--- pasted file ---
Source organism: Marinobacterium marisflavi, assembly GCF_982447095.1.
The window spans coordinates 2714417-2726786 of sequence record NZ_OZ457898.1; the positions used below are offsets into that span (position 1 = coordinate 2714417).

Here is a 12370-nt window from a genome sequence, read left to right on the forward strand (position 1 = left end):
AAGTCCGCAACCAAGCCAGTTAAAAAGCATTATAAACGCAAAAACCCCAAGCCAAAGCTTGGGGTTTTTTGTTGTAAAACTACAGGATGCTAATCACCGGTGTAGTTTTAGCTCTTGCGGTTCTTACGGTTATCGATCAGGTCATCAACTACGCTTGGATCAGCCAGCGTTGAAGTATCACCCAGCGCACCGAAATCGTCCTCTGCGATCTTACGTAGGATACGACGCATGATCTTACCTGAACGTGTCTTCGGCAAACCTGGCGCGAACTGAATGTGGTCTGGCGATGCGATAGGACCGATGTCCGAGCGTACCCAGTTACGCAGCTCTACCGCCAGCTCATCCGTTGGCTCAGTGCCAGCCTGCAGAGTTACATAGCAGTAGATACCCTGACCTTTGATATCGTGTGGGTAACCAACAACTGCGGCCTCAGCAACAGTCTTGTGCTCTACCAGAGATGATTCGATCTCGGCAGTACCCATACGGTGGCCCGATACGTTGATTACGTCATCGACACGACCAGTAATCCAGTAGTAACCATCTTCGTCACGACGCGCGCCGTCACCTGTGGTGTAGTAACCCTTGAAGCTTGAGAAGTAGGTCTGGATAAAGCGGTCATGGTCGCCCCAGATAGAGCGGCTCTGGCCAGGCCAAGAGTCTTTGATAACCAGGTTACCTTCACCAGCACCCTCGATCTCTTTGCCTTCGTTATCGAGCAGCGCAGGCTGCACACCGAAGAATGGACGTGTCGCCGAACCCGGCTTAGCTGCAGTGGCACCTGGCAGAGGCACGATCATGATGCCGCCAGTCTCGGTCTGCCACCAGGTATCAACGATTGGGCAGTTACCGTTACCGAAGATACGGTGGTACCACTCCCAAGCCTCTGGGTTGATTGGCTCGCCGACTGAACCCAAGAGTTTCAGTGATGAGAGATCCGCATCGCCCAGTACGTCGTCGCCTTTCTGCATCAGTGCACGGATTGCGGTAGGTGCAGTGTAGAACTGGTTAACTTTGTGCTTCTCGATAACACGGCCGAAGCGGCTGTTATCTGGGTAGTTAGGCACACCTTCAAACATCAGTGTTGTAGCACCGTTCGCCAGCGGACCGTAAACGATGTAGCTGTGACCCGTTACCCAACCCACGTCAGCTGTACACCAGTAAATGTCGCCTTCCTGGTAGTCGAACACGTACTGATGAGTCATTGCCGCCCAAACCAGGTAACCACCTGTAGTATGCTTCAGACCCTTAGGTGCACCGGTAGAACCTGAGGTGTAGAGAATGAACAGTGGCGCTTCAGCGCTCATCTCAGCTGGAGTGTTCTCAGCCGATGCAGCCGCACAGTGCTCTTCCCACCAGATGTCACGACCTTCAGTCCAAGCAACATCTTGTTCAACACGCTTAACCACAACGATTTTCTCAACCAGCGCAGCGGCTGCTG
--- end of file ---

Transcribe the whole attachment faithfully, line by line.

Source organism: Marinobacterium marisflavi, assembly GCF_982447095.1.
The window spans coordinates 2714417-2726786 of sequence record NZ_OZ457898.1; the positions used below are offsets into that span (position 1 = coordinate 2714417).

Here is a 12370-nt window from a genome sequence, read left to right on the forward strand (position 1 = left end):
AAGTCCGCAACCAAGCCAGTTAAAAAGCATTATAAACGCAAAAACCCCAAGCCAAAGCTTGGGGTTTTTTGTTGTAAAACTACAGGATGCTAATCACCGGTGTAGTTTTAGCTCTTGCGGTTCTTACGGTTATCGATCAGGTCATCAACTACGCTTGGATCAGCCAGCGTTGAAGTATCACCCAGCGCACCGAAATCGTCCTCTGCGATCTTACGTAGGATACGACGCATGATCTTACCTGAACGTGTCTTCGGCAAACCTGGCGCGAACTGAATGTGGTCTGGCGATGCGATAGGACCGATGTCCGAGCGTACCCAGTTACGCAGCTCTACCGCCAGCTCATCCGTTGGCTCAGTGCCAGCCTGCAGAGTTACATAGCAGTAGATACCCTGACCTTTGATATCGTGTGGGTAACCAACAACTGCGGCCTCAGCAACAGTCTTGTGCTCTACCAGAGATGATTCGATCTCGGCAGTACCCATACGGTGGCCCGATACGTTGATTACGTCATCGACACGACCAGTAATCCAGTAGTAACCATCTTCGTCACGACGCGCGCCGTCACCTGTGGTGTAGTAACCCTTGAAGCTTGAGAAGTAGGTCTGGATAAAGCGGTCATGGTCGCCCCAGATAGAGCGGCTCTGGCCAGGCCAAGAGTCTTTGATAACCAGGTTACCTTCACCAGCACCCTCGATCTCTTTGCCTTCGTTATCGAGCAGCGCAGGCTGCACACCGAAGAATGGACGTGTCGCCGAACCCGGCTTAGCTGCAGTGGCACCTGGCAGAGGCACGATCATGATGCCGCCAGTCTCGGTCTGCCACCAGGTATCAACGATTGGGCAGTTACCGTTACCGAAGATACGGTGGTACCACTCCCAAGCCTCTGGGTTGATTGGCTCGCCGACTGAACCCAAGAGTTTCAGTGATGAGAGATCCGCATCGCCCAGTACGTCGTCGCCTTTCTGCATCAGTGCACGGATTGCGGTAGGTGCAGTGTAGAACTGGTTAACTTTGTGCTTCTCGATAACACGGCCGAAGCGGCTGTTATCTGGGTAGTTAGGCACACCTTCAAACATCAGTGTTGTAGCACCGTTCGCCAGCGGACCGTAAACGATGTAGCTGTGACCCGTTACCCAACCCACGTCAGCTGTACACCAGTAAATGTCGCCTTCCTGGTAGTCGAACACGTACTGATGAGTCATTGCCGCCCAAACCAGGTAACCACCTGTAGTATGCTTCAGACCCTTAGGTGCACCGGTAGAACCTGAGGTGTAGAGAATGAACAGTGGCGCTTCAGCGCTCATCTCAGCTGGAGTGTTCTCAGCCGATGCAGCCGCACAGTGCTCTTCCCACCAGATGTCACGACCTTCAGTCCAAGCAACATCTTGTTCAACACGCTTAACCACAACGATTTTCTCAACCAGCGCAGCGGCTGCTG